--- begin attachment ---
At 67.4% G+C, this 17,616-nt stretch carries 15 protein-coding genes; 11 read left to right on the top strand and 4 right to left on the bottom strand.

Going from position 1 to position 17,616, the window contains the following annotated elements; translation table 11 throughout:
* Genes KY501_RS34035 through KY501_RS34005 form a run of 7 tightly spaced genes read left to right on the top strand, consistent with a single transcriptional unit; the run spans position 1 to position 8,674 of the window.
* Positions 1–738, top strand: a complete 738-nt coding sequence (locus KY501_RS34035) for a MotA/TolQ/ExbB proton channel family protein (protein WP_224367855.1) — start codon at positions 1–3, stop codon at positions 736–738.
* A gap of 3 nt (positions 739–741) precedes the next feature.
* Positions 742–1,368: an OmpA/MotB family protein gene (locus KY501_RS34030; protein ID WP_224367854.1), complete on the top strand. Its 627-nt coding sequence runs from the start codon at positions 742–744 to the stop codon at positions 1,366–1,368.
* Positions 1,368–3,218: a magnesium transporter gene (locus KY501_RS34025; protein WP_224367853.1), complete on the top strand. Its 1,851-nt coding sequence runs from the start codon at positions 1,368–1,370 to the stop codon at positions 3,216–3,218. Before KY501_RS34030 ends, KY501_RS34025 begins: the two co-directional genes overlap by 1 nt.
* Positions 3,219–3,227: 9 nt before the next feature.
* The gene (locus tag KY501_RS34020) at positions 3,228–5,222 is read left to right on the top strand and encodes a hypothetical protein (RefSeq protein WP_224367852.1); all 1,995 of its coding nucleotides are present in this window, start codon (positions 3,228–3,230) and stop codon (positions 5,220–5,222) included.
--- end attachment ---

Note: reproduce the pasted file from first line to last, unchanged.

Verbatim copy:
At 67.4% G+C, this 17,616-nt stretch carries 15 protein-coding genes; 11 read left to right on the top strand and 4 right to left on the bottom strand.

Going from position 1 to position 17,616, the window contains the following annotated elements; translation table 11 throughout:
* Genes KY501_RS34035 through KY501_RS34005 form a run of 7 tightly spaced genes read left to right on the top strand, consistent with a single transcriptional unit; the run spans position 1 to position 8,674 of the window.
* Positions 1–738, top strand: a complete 738-nt coding sequence (locus KY501_RS34035) for a MotA/TolQ/ExbB proton channel family protein (protein WP_224367855.1) — start codon at positions 1–3, stop codon at positions 736–738.
* A gap of 3 nt (positions 739–741) precedes the next feature.
* Positions 742–1,368: an OmpA/MotB family protein gene (locus KY501_RS34030; protein ID WP_224367854.1), complete on the top strand. Its 627-nt coding sequence runs from the start codon at positions 742–744 to the stop codon at positions 1,366–1,368.
* Positions 1,368–3,218: a magnesium transporter gene (locus KY501_RS34025; protein WP_224367853.1), complete on the top strand. Its 1,851-nt coding sequence runs from the start codon at positions 1,368–1,370 to the stop codon at positions 3,216–3,218. Before KY501_RS34030 ends, KY501_RS34025 begins: the two co-directional genes overlap by 1 nt.
* Positions 3,219–3,227: 9 nt before the next feature.
* The gene (locus tag KY501_RS34020) at positions 3,228–5,222 is read left to right on the top strand and encodes a hypothetical protein (RefSeq protein WP_224367852.1); all 1,995 of its coding nucleotides are present in this window, start codon (positions 3,228–3,230) and stop codon (positions 5,220–5,222) included.